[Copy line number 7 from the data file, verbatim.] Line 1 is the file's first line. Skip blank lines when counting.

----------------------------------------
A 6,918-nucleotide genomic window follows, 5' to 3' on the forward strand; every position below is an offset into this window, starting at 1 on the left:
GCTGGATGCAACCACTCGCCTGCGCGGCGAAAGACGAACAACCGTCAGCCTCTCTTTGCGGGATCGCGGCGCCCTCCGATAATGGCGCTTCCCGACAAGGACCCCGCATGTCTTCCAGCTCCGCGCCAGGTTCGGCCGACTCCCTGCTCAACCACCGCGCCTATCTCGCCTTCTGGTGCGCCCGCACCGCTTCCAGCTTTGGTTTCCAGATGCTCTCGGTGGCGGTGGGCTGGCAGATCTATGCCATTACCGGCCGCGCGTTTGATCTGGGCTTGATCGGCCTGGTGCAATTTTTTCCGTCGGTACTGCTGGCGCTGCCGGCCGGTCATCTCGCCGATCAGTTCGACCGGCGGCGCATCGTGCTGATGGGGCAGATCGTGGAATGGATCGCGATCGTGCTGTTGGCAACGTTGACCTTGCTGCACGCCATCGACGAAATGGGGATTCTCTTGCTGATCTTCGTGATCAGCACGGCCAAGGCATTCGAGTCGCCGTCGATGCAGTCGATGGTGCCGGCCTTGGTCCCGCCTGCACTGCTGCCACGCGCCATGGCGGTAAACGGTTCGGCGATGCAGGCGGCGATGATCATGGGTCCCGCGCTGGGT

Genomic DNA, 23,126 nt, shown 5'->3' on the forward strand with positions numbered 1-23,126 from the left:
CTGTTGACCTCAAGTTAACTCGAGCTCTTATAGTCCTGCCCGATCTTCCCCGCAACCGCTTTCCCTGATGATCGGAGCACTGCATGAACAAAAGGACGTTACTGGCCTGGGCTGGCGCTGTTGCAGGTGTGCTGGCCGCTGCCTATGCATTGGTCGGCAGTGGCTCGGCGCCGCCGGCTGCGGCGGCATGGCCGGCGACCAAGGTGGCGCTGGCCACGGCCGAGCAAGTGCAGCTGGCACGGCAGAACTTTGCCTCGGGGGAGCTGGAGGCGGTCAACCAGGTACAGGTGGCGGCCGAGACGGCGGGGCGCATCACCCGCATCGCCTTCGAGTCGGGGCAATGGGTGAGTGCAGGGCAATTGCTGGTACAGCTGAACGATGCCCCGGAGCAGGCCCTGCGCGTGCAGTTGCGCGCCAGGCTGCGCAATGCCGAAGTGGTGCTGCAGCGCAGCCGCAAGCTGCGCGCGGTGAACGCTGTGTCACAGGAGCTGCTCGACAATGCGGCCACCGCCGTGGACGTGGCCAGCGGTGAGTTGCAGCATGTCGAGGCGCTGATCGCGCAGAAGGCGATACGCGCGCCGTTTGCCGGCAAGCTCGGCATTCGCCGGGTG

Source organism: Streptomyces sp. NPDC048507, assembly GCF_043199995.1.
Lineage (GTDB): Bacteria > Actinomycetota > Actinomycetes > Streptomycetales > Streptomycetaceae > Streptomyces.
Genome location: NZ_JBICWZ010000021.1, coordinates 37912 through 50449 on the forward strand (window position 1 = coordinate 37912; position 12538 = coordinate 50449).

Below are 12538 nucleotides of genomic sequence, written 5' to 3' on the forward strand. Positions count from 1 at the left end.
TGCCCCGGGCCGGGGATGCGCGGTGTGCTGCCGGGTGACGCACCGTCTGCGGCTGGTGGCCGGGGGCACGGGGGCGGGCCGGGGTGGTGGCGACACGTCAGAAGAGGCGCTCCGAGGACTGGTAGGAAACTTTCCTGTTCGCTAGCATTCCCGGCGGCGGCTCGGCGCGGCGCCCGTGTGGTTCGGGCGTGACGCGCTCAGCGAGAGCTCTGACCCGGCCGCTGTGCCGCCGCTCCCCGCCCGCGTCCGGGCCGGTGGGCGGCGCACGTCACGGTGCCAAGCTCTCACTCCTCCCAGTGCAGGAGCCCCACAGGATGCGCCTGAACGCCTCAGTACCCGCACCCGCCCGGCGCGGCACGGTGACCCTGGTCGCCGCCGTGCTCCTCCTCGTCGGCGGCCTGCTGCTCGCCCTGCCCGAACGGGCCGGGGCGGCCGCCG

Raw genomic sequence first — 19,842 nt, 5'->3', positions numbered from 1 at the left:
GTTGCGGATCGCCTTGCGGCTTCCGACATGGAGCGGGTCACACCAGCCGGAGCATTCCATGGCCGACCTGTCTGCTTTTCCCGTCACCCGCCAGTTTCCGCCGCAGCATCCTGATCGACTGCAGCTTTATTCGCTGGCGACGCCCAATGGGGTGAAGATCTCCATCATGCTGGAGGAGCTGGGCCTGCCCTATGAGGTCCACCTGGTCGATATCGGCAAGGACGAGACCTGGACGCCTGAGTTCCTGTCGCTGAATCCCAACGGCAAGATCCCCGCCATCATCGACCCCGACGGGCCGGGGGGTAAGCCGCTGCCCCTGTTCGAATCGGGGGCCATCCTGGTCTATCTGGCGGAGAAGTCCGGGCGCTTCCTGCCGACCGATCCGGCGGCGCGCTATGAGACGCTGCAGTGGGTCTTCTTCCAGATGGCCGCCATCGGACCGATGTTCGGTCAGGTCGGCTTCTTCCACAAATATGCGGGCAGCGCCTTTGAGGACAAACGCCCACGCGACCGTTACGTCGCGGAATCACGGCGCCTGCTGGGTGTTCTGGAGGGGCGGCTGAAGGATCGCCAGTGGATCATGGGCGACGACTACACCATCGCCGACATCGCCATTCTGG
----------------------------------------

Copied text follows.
Genome location: NZ_JBICWZ010000021.1, coordinates 37912 through 50449 on the forward strand (window position 1 = coordinate 37912; position 12538 = coordinate 50449).